About GUS

 

 

Growing up in Scotland (GUS) is an important longitudinal research study, tracking the lives of thousands of children and their families from birth through to the teenage years and beyond. Launched in 2005, to date, GUS has collected information on three nationally representative cohorts of children:

  • Birth Cohort 1: 5,217 children, born in 2004/05
  • Child Cohort: 2,858 children, born in 2002/03
  • Birth Cohort 2: 6,127 children, born in 2010/11

More recently, in 2017 we selected a further group of around 1,500 children born between June 2004 and May 2005, now aged around 13. These children have been invited to take part in interviews alongside Birth Cohort 1, which is the only cohort being followed at present.

Altogether, information has been collected on around 14,000 children, making GUS the largest longitudinal study of its kind in Scotland. The study provides crucial evidence to help the Scottish Government and others develop policies and services for children and their families. In particular, GUS provides information for the long-term monitoring and evaluation of policies for children, with a specific focus on the early years.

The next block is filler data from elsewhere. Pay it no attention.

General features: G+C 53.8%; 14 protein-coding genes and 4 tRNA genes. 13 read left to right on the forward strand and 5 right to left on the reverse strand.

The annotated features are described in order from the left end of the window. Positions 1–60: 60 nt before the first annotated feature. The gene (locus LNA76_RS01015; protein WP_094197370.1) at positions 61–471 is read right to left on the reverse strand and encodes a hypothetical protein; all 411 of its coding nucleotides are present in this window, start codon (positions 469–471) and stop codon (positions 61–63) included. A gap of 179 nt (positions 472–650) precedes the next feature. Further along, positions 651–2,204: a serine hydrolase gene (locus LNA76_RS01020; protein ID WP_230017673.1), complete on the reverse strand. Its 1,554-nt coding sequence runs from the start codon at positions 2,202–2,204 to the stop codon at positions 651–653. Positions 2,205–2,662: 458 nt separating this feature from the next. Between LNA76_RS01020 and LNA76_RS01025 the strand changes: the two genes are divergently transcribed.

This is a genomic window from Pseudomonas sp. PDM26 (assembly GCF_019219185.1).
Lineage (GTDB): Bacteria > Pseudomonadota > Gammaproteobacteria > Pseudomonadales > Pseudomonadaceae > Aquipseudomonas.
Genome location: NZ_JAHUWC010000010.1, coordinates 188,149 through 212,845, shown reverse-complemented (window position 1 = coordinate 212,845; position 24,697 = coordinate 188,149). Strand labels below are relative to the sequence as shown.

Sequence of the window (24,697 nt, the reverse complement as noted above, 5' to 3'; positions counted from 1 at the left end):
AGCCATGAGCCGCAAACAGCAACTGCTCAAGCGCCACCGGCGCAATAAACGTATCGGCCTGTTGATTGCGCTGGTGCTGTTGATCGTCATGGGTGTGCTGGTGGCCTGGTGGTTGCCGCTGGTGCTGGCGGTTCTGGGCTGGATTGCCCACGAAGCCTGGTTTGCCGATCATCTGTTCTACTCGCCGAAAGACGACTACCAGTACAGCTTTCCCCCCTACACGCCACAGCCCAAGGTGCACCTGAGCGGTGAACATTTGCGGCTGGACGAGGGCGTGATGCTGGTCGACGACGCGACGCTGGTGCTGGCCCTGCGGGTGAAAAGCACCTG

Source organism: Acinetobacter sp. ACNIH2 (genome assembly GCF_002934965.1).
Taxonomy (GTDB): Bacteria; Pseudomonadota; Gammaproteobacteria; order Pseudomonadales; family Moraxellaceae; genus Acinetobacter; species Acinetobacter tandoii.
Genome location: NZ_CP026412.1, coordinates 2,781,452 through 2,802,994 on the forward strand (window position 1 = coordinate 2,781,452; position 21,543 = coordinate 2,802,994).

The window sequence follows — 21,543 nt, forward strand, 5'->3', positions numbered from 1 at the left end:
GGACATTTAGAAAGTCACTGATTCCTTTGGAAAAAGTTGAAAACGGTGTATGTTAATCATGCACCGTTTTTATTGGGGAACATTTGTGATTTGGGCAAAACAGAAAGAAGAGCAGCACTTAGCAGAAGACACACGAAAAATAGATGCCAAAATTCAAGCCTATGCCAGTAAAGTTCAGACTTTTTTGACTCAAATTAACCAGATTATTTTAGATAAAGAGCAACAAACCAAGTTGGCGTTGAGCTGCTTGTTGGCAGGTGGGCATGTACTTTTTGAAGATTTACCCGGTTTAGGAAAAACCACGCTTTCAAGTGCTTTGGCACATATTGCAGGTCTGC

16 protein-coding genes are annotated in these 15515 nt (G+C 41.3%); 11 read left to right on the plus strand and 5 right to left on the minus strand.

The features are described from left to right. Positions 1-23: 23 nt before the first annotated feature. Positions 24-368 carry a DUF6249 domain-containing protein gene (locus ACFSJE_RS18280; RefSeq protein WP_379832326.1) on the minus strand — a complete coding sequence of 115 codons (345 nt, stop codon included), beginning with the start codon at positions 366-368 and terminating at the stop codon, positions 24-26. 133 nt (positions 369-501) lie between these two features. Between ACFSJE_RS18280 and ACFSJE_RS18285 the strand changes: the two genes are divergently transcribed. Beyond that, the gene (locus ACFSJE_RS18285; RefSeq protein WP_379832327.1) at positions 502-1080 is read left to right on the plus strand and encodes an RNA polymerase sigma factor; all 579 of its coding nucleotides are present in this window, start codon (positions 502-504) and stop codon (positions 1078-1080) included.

While the main aim of the study is to provide information to support policymaking, it is also intended to be a broader resource that can be drawn on by academics, voluntary sector organisations and other interested parties.

 

Fields of work

GUS collects a wide range of information about children and their families. The main areas covered include:

  • Cognitive, social, emotional and behavioural development
  • Physical and mental health and wellbeing
  • Childcare, education and employment
  • Home, parenting, family, community and social networks
  • Involvement in offending and risky behaviour

Families have been visited regularly by our trained interviewers to capture information on a range of topics including family circumstances and experiences, child health and development, parenting and support, diet and physical activity, use of services, the local neighbourhood, and experiences of school and pre-school.

 

Funding and background

The study is funded by the Scottish Government and is carried out by ScotCen Social Research in collaboration with the MRC Social and Public Health Sciences Unit at Glasgow University.

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